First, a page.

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Ohio State offers assistance to students with eating disorders

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National Eating Disorder Week is coming to a close, but the resources to help students at Ohio State aren’t going anywhere.
OSU’s Body Image Health Task Force, comprised of faculty, staff and students from various disciplines and departments, defines a person as having disordered eating when their “attitude about food, weight and body size leads to very rigid eating and exercise habits that jeopardize one’s health, happiness and safety.”
National Eating Disorder week began February 24 and runs through March 2.
According to the National Eating Disorders Association (NEDA), 20 million American women and 10 million American men will suffer from an eating disorder at some point in their life.
Senior staff counselor from Counseling and Consultation Services, Tracie Keller, said the average age onset for an eating disorder is adolescence and young adulthood, a demographic that includes most OSU students.
“I think that college can be a vulnerable time for individuals who have struggled with or who are at risk for developing an eating disorder because of the many challenges involved. These can include moving away from home for the first time, changing support systems, beginning or ending romantic relationships and increased independence,” Keller said.
Students who have jeopardized health, happiness and safety due to an eating disorder can seek treatment from OSU’s Eating Disorder Treatment Team (EDT Team). The EDT Team is a collaboration among The Office of Student Life’s Counseling and Consultation Services, Student Health Services and the Student Wellness Center.
The EDT Team typically provides eating disorder treatment that includes a therapist, a nutritionist and a physician for an assessment. Following the assessment, the EDT Team discusses the severity of the student’s eating disorder and then identifies the most appropriate treatment recommendations for that individual.
Tracy Tylka, assistant professor of psychology who specializes in eating behavior, thinks that many students have disordered eating behaviors that cause distress but do not meet the criteria for actual eating disorders.
Tylka said disordered eating occurs along a continuum. Clinical eating disorders (anorexia, bulimia) are at one end while healthy eating in the presence of hunger is at the other end. Tylka said eating in the absence of hunger and chronic dieting would occur in the middle.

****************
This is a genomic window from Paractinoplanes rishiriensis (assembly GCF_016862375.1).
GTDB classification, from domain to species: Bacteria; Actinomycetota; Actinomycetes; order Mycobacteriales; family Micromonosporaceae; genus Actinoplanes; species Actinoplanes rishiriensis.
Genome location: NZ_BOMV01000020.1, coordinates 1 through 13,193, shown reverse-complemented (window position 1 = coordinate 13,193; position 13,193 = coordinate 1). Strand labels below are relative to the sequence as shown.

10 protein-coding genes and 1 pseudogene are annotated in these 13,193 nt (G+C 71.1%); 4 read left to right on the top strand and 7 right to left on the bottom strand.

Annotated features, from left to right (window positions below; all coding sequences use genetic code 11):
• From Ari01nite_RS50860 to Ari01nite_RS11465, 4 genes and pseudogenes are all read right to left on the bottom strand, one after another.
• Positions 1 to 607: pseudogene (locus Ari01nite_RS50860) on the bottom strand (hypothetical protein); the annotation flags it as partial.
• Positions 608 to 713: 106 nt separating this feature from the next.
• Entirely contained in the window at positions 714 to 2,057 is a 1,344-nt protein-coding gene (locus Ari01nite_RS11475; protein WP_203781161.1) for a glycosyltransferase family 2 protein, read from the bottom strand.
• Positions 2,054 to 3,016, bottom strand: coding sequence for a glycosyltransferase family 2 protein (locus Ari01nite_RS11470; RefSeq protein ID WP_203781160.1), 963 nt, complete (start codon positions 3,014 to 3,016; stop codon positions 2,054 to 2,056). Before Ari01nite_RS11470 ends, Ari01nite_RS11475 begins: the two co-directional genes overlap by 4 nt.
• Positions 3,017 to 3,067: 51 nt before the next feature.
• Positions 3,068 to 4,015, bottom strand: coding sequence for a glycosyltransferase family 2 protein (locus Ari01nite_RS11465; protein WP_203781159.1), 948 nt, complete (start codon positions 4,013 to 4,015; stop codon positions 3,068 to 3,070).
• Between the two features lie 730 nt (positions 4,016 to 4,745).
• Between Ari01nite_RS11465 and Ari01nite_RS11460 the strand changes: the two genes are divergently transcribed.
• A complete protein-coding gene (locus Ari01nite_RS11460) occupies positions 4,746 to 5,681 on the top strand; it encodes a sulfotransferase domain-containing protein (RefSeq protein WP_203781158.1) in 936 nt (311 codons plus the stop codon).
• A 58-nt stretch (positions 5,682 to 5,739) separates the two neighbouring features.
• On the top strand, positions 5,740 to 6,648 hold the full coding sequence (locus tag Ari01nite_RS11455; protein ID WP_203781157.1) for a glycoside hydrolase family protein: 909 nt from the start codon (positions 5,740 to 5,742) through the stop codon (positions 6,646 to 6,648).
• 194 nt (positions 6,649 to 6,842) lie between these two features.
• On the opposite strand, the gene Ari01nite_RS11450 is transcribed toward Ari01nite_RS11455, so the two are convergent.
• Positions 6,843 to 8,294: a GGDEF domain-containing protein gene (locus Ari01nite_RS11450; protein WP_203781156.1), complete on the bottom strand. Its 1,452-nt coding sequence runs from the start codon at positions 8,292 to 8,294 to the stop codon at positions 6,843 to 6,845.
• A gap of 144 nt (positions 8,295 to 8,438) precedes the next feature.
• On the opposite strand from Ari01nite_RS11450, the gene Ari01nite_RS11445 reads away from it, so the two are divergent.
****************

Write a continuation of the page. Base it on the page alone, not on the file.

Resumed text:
“I think the continuum approach is really important to understand,” Tylka said. “Many college students may never have full-blown eating disorders but may be significantly distressed about their bodies, food and weight.”
If a student is distressed about his or her body, food or weight along any point in the continuum, Keller recommends reaching out to a campus-provided service or support group as soon as possible.
“On campus there are a number of groups that can be of help to a student who is either interested in learning more about eating disorders or wants to speak with a person who is involved in education and prevention of these issues,” Keller said.
The Body Image Health Task Force hosts the annual Body Image Bazaar every February during National Eating Disorder Awareness Week, which features displays and exhibits highlighting physical health, acceptance, awareness and resources. This year’s Body Image Bazaar was on Monday at the RPAC.
Keller also recommended that students with disordered eating or body image issues reach out a student group called Body Sense.
Body Sense’s Facebook page states that the goal of the group is to “promote positive body image and expose the consequences of negative body image through activities and events.” Body Sense urges students to “celebrate every body.”

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